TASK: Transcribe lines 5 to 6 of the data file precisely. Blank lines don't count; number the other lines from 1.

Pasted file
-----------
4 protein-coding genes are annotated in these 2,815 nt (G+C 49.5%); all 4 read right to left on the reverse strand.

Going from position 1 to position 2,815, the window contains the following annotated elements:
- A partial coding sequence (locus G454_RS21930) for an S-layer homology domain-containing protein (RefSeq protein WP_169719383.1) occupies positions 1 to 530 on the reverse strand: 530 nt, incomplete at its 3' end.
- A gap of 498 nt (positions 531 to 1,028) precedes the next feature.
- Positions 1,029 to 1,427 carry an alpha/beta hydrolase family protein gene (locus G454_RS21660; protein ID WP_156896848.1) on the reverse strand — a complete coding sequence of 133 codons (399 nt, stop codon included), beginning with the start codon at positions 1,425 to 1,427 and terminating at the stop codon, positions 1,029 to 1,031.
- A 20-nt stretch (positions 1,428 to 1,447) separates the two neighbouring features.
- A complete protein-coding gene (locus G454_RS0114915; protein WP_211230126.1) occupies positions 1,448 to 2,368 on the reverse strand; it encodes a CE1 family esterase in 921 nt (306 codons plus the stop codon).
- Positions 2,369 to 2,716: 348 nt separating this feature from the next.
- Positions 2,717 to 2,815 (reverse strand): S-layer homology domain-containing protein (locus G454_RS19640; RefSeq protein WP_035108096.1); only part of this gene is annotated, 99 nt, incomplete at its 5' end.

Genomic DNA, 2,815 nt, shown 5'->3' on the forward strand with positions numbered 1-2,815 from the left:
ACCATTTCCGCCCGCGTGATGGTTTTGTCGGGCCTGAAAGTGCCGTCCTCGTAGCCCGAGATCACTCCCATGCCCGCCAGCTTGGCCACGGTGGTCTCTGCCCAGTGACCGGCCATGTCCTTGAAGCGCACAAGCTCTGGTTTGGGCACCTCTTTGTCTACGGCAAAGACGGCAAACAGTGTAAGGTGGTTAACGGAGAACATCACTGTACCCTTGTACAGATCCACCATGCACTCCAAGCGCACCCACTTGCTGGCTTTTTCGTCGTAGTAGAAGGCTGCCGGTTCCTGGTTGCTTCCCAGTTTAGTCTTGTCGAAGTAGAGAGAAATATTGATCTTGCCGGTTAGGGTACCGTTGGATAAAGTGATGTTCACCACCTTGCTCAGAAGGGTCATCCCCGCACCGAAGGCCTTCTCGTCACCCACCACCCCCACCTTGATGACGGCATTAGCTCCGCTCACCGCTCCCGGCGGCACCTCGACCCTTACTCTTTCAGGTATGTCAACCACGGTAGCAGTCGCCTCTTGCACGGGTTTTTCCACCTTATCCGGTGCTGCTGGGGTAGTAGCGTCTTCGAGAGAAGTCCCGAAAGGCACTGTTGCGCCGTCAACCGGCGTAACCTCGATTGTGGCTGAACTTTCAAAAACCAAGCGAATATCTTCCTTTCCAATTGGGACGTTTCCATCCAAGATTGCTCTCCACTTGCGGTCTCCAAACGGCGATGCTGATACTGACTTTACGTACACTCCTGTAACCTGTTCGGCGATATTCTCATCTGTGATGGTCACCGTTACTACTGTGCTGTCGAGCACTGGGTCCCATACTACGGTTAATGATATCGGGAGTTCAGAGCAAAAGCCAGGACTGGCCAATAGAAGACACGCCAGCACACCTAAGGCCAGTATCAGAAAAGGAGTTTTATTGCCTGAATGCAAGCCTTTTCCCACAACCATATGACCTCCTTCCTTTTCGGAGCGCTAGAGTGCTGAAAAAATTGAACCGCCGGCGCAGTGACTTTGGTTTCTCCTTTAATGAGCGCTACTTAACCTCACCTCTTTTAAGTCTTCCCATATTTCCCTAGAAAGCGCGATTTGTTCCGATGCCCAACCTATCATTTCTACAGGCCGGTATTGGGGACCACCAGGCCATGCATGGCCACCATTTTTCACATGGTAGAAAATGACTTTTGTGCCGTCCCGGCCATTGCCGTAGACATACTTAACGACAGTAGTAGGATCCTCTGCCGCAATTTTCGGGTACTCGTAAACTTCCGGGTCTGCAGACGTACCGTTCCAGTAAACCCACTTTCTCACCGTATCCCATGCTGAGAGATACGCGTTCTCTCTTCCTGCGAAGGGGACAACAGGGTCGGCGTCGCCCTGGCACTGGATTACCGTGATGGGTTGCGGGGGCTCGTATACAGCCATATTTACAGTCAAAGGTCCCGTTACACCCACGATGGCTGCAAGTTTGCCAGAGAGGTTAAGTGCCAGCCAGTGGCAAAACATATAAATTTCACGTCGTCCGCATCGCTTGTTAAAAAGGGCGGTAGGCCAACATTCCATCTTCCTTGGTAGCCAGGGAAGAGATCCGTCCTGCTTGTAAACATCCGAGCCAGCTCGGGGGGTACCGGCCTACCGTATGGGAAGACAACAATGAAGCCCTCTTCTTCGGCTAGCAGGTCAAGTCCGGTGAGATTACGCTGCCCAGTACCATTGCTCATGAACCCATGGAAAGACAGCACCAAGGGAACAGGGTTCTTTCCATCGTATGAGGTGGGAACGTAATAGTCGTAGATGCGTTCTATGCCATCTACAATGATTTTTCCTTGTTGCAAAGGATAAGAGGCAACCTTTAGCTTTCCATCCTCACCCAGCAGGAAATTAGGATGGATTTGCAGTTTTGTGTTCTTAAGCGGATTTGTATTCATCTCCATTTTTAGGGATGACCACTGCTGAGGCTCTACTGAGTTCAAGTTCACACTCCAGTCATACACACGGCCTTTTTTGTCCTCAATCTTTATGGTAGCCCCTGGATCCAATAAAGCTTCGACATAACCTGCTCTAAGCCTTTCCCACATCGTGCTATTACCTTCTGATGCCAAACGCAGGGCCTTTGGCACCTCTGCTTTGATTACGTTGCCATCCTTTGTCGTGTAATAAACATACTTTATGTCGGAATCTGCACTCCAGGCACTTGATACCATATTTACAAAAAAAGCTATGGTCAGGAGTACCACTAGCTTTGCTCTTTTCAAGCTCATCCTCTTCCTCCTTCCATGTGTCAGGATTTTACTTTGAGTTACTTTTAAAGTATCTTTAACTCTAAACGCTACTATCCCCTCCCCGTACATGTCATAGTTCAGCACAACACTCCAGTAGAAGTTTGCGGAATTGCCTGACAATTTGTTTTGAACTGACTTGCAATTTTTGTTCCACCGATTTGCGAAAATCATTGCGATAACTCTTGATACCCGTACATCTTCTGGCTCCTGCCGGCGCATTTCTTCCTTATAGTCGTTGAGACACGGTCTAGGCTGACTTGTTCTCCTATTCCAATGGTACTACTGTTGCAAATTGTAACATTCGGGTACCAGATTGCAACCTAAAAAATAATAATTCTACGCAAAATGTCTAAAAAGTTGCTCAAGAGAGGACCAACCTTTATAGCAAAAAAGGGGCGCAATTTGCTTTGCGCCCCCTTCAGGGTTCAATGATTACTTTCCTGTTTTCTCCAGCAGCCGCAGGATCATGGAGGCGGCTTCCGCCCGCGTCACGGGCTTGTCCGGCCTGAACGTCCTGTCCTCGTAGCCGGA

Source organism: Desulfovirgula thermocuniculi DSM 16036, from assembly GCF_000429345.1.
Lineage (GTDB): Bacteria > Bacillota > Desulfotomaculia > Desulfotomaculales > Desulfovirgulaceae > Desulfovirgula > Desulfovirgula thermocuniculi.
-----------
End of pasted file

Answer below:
- Positions 1,029 to 1,427 carry an alpha/beta hydrolase family protein gene (locus G454_RS21660; protein ID WP_156896848.1) on the reverse strand — a complete coding sequence of 133 codons (399 nt, stop codon included), beginning with the start codon at positions 1,425 to 1,427 and terminating at the stop codon, positions 1,029 to 1,031.
- A 20-nt stretch (positions 1,428 to 1,447) separates the two neighbouring features.